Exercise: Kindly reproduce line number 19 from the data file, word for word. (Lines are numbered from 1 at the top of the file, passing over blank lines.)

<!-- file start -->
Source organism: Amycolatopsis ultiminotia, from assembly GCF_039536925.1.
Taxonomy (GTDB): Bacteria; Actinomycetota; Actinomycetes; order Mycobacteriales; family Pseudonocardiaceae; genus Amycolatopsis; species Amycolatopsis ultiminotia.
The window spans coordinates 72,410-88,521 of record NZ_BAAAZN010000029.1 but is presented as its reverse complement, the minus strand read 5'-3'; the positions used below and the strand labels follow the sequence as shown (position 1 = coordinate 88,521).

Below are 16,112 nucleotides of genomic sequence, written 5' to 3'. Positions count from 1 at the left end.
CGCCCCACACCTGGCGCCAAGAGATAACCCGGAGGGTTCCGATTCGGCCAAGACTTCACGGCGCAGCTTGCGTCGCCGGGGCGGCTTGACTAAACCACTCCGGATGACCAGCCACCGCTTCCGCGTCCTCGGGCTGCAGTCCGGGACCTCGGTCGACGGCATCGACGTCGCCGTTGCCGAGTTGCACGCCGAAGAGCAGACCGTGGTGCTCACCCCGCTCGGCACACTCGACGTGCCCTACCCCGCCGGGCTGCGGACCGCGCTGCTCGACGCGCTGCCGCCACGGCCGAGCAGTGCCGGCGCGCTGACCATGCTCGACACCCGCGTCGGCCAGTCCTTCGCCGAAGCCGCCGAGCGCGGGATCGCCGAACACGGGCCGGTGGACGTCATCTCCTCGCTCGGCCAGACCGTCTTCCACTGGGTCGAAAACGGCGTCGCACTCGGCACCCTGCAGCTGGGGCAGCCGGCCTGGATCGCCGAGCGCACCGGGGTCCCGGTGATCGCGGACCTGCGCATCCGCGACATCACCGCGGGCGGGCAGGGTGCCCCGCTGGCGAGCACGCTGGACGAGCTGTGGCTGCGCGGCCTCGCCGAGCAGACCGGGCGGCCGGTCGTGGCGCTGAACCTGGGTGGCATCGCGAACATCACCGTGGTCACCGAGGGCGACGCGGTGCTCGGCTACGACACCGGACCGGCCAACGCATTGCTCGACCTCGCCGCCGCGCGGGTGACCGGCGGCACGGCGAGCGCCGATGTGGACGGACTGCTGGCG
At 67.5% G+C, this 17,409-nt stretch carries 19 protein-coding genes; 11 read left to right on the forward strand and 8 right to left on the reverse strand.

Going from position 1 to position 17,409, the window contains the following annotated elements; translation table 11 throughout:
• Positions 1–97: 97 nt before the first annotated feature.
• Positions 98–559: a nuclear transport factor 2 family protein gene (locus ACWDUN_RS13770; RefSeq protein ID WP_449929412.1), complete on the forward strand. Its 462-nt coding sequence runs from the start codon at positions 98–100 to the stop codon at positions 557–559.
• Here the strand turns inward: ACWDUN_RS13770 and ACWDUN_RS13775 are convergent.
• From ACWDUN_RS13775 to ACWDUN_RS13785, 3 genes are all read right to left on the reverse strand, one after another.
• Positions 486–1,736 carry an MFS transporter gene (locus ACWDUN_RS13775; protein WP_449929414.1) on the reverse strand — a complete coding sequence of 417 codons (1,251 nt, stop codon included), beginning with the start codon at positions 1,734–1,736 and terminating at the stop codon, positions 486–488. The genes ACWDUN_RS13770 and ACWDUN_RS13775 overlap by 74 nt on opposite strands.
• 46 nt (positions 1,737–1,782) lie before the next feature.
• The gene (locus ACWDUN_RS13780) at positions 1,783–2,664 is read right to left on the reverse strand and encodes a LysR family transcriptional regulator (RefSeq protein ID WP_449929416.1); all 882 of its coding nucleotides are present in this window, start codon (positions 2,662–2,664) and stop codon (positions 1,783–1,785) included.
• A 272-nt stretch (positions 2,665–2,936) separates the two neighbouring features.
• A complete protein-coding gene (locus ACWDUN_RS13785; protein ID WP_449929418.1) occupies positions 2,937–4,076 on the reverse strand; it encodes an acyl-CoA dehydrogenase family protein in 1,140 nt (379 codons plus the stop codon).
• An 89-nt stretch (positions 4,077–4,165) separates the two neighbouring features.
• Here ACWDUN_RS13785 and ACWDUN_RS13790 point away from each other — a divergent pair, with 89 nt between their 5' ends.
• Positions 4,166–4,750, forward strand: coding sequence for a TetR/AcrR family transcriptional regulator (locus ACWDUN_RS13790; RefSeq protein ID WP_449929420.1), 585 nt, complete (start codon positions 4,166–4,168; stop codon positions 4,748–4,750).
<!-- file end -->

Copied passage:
• Positions 4,166–4,750, forward strand: coding sequence for a TetR/AcrR family transcriptional regulator (locus ACWDUN_RS13790; RefSeq protein ID WP_449929420.1), 585 nt, complete (start codon positions 4,166–4,168; stop codon positions 4,748–4,750).